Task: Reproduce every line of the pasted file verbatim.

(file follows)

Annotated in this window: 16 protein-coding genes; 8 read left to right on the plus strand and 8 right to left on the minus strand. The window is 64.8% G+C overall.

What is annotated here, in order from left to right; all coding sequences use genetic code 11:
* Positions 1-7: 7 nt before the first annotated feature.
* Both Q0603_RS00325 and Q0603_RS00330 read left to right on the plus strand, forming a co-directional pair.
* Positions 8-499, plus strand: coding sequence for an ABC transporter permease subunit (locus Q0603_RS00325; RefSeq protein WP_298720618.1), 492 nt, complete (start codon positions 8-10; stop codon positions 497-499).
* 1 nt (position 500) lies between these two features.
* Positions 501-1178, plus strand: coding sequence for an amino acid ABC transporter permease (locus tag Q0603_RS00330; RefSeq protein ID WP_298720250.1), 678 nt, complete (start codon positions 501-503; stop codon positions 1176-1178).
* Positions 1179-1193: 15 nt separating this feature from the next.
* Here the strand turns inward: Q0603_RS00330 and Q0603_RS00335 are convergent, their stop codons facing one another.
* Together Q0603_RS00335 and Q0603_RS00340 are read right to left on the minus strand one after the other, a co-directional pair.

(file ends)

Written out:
Annotated in this window: 16 protein-coding genes; 8 read left to right on the plus strand and 8 right to left on the minus strand. The window is 64.8% G+C overall.

What is annotated here, in order from left to right; all coding sequences use genetic code 11:
* Positions 1-7: 7 nt before the first annotated feature.
* Both Q0603_RS00325 and Q0603_RS00330 read left to right on the plus strand, forming a co-directional pair.
* Positions 8-499, plus strand: coding sequence for an ABC transporter permease subunit (locus Q0603_RS00325; RefSeq protein WP_298720618.1), 492 nt, complete (start codon positions 8-10; stop codon positions 497-499).
* 1 nt (position 500) lies between these two features.
* Positions 501-1178, plus strand: coding sequence for an amino acid ABC transporter permease (locus tag Q0603_RS00330; RefSeq protein ID WP_298720250.1), 678 nt, complete (start codon positions 501-503; stop codon positions 1176-1178).
* Positions 1179-1193: 15 nt separating this feature from the next.
* Here the strand turns inward: Q0603_RS00330 and Q0603_RS00335 are convergent, their stop codons facing one another.
* Together Q0603_RS00335 and Q0603_RS00340 are read right to left on the minus strand one after the other, a co-directional pair.